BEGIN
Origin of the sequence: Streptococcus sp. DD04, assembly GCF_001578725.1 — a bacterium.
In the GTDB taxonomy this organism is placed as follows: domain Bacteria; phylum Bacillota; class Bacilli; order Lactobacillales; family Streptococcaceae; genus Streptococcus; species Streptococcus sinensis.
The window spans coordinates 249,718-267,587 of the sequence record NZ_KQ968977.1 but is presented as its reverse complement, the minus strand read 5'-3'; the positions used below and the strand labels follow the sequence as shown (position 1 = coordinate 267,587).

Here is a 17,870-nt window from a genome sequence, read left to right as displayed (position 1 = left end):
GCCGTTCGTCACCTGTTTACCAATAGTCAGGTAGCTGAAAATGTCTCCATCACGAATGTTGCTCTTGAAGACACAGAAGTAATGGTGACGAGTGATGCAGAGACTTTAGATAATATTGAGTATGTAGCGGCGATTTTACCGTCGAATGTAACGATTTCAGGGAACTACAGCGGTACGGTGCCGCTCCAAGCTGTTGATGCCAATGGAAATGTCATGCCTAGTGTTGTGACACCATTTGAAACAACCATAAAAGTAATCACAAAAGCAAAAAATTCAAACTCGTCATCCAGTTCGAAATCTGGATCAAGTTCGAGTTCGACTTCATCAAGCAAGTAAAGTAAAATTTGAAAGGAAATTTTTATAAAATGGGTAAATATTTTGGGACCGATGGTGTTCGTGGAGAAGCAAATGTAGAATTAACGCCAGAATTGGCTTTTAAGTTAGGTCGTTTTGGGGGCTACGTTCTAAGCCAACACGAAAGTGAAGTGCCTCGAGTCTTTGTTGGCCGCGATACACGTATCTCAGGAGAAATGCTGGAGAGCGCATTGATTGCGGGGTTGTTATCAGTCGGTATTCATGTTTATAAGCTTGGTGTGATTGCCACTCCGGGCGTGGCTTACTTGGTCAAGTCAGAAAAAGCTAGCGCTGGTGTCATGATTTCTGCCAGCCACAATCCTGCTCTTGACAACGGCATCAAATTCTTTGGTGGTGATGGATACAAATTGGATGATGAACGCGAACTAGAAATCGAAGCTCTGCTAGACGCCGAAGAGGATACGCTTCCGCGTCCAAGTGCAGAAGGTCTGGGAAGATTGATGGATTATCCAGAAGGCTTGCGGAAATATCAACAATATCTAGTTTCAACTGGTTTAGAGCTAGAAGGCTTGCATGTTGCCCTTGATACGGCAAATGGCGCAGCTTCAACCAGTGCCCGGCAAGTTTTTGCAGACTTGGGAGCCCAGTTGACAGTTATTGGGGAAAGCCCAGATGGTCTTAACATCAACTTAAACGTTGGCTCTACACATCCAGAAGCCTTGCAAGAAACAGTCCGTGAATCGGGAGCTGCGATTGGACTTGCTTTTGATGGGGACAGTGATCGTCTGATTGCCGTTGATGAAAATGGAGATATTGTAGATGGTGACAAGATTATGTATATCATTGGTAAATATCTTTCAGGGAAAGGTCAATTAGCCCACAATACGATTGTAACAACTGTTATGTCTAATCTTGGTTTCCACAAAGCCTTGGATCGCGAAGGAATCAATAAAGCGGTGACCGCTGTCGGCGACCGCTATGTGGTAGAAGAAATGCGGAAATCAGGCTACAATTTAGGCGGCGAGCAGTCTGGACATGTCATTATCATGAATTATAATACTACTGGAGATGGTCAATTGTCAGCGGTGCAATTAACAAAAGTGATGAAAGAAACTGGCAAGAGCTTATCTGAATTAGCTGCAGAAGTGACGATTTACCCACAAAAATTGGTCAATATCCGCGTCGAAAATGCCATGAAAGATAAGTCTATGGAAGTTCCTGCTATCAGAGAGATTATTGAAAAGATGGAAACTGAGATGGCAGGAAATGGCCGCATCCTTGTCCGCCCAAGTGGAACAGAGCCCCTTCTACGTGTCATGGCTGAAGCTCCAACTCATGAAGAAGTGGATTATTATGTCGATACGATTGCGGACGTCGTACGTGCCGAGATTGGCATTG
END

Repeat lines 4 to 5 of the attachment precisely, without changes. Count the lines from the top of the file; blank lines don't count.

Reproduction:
Here is a 17,870-nt window from a genome sequence, read left to right as displayed (position 1 = left end):
GCCGTTCGTCACCTGTTTACCAATAGTCAGGTAGCTGAAAATGTCTCCATCACGAATGTTGCTCTTGAAGACACAGAAGTAATGGTGACGAGTGATGCAGAGACTTTAGATAATATTGAGTATGTAGCGGCGATTTTACCGTCGAATGTAACGATTTCAGGGAACTACAGCGGTACGGTGCCGCTCCAAGCTGTTGATGCCAATGGAAATGTCATGCCTAGTGTTGTGACACCATTTGAAACAACCATAAAAGTAATCACAAAAGCAAAAAATTCAAACTCGTCATCCAGTTCGAAATCTGGATCAAGTTCGAGTTCGACTTCATCAAGCAAGTAAAGTAAAATTTGAAAGGAAATTTTTATAAAATGGGTAAATATTTTGGGACCGATGGTGTTCGTGGAGAAGCAAATGTAGAATTAACGCCAGAATTGGCTTTTAAGTTAGGTCGTTTTGGGGGCTACGTTCTAAGCCAACACGAAAGTGAAGTGCCTCGAGTCTTTGTTGGCCGCGATACACGTATCTCAGGAGAAATGCTGGAGAGCGCATTGATTGCGGGGTTGTTATCAGTCGGTATTCATGTTTATAAGCTTGGTGTGATTGCCACTCCGGGCGTGGCTTACTTGGTCAAGTCAGAAAAAGCTAGCGCTGGTGTCATGATTTCTGCCAGCCACAATCCTGCTCTTGACAACGGCATCAAATTCTTTGGTGGTGATGGATACAAATTGGATGATGAACGCGAACTAGAAATCGAAGCTCTGCTAGACGCCGAAGAGGATACGCTTCCGCGTCCAAGTGCAGAAGGTCTGGGAAGATTGATGGATTATCCAGAAGGCTTGCGGAAATATCAACAATATCTAGTTTCAACTGGTTTAGAGCTAGAAGGCTTGCATGTTGCCCTTGATACGGCAAATGGCGCAGCTTCAACCAGTGCCCGGCAAGTTTTTGCAGACTTGGGAGCCCAGTTGACAGTTATTGGGGAAAGCCCAGATGGTCTTAACATCAACTTAAACGTTGGCTCTACACATCCAGAAGCCTTGCAAGAAACAGTCCGTGAATCGGGAGCTGCGATTGGACTTGCTTTTGATGGGGACAGTGATCGTCTGATTGCCGTTGATGAAAATGGAGATATTGTAGATGGTGACAAGATTATGTATATCATTGGTAAATATCTTTCAGGGAAAGGTCAATTAGCCCACAATACGATTGTAACAACTGTTATGTCTAATCTTGGTTTCCACAAAGCCTTGGATCGCGAAGGAATCAATAAAGCGGTGACCGCTGTCGGCGACCGCTATGTGGTAGAAGAAATGCGGAAATCAGGCTACAATTTAGGCGGCGAGCAGTCTGGACATGTCATTATCATGAATTATAATACTACTGGAGATGGTCAATTGTCAGCGGTGCAATTAACAAAAGTGATGAAAGAAACTGGCAAGAGCTTATCTGAATTAGCTGCAGAAGTGACGATTTACCCACAAAAATTGGTCAATATCCGCGTCGAAAATGCCATGAAAGATAAGTCTATGGAAGTTCCTGCTATCAGAGAGATTATTGAAAAGATGGAAACTGAGATGGCAGGAAATGGCCGCATCCTTGTCCGCCCAAGTGGAACAGAGCCCCTTCTACGTGTCATGGCTGAAGCTCCAACTCATGAAGAAGTGGATTATTATGTCGATACGATTGCGGACGTCGTACGTGCCGAGATTGGCATTG